A motel in Old Orchard Beach advertises empty rooms in this July 7, 2020, file photo. Credit: Troy R. Bennett / BDN

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Another 29 cases of the coronavirus have been reported in Maine, health officials said Wednesday.

Wednesday’s count brings the total coronavirus cases reported in Maine to 3,866. Of those, 3,457 have been confirmed positive, while 409 were classified as “probable cases,” according to the Maine Center for Disease Control and Prevention reports.

The agency revised Tuesday’s cumulative total to 3,837, down from 3,838, meaning there was a net increase of 28 over the previous day’s report, state data show. As the Maine CDC continues to investigate previously reported cases, some are determined to have not been the coronavirus, or coronavirus cases not involving Mainers. Those are removed from the state’s cumulative total.

No new deaths were reported Wednesday, leaving the statewide death toll at 121. Nearly all deaths have been in Mainers over age 60.

So far, 385 Mainers have been hospitalized at some point with COVID-19, the illness caused by the coronavirus. Of those, 11 people are currently hospitalized, with eight in critical care and five on ventilators.

Meanwhile, 17 more people have recovered from the coronavirus, bringing total recoveries to 3,336. That means there are 409 active and “probable” cases in the state, which is up from 398 on Tuesday.

The agency revised Tuesday’s cumulative total to 3,837, down from 3,838, meaning there was a net increase of 28 over the previous day’s report, state data show. As the Maine CDC continues to investigate previously reported cases, some are determined to have not been the coronavirus, or coronavirus cases not involving Mainers. Those are removed from the state’s cumulative total.

No new deaths were reported Wednesday, leaving the statewide death toll at 121. Nearly all deaths have been in Mainers over age 60.

So far, 385 Mainers have been hospitalized at some point with COVID-19, the illness caused by the coronavirus. Of those, 11 people are currently hospitalized, with eight in critical care and five on ventilators.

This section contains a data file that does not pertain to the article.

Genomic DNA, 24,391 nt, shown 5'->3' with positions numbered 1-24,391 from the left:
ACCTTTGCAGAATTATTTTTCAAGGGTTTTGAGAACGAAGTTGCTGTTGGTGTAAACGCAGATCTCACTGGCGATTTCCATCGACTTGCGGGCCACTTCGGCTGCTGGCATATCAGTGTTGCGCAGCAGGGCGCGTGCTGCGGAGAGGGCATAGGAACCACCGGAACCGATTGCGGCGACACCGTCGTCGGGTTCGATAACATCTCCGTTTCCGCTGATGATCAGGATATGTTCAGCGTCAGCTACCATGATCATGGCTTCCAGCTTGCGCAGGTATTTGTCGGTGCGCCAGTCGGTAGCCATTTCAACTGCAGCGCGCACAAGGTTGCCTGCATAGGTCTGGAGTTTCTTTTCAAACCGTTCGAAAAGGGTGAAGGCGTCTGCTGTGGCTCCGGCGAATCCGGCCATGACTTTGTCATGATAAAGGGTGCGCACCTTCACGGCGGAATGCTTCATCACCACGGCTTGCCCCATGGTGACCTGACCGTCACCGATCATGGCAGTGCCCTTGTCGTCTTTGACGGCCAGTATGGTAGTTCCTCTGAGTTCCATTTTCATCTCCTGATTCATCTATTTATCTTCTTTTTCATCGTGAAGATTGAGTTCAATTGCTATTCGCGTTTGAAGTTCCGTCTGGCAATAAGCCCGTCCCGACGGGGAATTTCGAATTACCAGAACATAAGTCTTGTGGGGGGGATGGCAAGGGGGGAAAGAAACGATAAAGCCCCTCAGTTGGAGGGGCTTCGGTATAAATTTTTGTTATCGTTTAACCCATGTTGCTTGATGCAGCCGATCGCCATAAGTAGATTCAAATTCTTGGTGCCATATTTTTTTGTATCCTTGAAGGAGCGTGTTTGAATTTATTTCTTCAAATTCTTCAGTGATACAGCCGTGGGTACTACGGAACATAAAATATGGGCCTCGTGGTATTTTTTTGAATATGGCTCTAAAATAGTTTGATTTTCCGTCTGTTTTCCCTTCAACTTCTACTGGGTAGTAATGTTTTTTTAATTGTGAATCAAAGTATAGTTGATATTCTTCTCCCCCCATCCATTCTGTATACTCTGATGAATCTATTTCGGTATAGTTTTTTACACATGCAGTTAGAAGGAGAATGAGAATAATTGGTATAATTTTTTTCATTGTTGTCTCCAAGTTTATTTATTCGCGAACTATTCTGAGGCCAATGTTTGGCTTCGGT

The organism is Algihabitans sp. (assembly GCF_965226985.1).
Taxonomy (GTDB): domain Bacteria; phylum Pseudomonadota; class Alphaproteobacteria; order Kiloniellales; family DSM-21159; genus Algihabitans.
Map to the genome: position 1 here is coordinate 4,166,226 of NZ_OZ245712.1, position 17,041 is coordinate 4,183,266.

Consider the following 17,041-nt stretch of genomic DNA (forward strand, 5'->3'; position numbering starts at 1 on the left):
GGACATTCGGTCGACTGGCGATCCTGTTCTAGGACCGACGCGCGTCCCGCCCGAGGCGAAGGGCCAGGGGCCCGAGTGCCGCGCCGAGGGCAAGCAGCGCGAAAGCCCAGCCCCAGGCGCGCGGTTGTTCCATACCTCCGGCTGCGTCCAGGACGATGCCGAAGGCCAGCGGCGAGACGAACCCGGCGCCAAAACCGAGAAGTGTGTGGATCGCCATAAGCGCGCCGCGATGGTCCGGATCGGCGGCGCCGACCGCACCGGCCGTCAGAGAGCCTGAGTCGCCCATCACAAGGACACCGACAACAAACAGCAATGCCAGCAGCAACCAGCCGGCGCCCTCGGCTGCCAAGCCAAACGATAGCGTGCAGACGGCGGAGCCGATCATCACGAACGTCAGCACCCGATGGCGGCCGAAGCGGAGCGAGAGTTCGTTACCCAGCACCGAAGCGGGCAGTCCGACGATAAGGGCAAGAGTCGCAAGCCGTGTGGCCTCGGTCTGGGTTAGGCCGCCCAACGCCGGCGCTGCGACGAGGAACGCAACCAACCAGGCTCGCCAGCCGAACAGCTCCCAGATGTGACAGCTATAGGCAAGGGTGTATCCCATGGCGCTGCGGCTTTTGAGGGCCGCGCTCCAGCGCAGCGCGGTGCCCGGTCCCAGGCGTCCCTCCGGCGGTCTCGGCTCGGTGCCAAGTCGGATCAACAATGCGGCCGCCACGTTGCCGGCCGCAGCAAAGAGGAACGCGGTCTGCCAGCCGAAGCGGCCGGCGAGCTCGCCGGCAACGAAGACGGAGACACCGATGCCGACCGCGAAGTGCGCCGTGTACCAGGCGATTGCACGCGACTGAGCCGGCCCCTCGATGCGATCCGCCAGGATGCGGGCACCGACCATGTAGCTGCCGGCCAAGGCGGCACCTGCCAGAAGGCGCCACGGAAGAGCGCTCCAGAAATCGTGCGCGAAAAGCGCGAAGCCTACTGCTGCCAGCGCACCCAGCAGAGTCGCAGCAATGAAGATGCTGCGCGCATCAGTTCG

Meanwhile, 17 more people have recovered from the coronavirus, bringing total recoveries to 3,336. That means there are 409 active and “probable” cases in the state, which is up from 398 on Tuesday.

Here’s the latest on the coronavirus and its impact on Maine.

—“The strike by the largest union at Bath Iron Works, now in its sixth week, has had little impact on its parent company’s latest earnings, but workers not showing up before the strike because of the coronavirus dampened profits, an executive said Wednesday.” — Lori Valigra, BDN

—“The coronavirus is driving a projected Maine state revenue shortfall of $1.4 billion over the next three years with more than a half-billion hit by mid-2021, a state forecasting panel reported Wednesday.” — Caitlin Andrew, BDN

—“Maine’s auto racing tracks are now allowed to have as many as 200 spectators in the grandstands after several weeks without fans.” — Larry Mahoney, BDN

—“One of Maine’s largest hospitals is reinstating strict visitor restrictions after 10 staff members and two patients tested positive for the coronavirus. Central Maine Medical Center is also suspending outside food, flowers and gifts for hospital patients. The hospital gift shop and fitness center will remain closed instead of reopening this week.” — The Associated Press

—“Independent Sen. Angus King of Maine said the trillion-dollar Republican pandemic relief package comes up short in addressing the needs of workers, businesses, states and municipalities. King is critical of Senate Republican leaders for taking weeks to float their response to the proposal passed by House Democrats, and waiting until just days before expanded unemployment benefits of $600 a week are set to expire.” — Mal Leary, Maine Public

As of Wednesday evening, the coronavirus has sickened 4,401,599 people in all 50 states, the District of Columbia, Puerto Rico, Guam, the Northern Mariana Islands and the U.S. Virgin Islands, as well as caused 150,090 deaths, according to Johns Hopkins University of Medicine.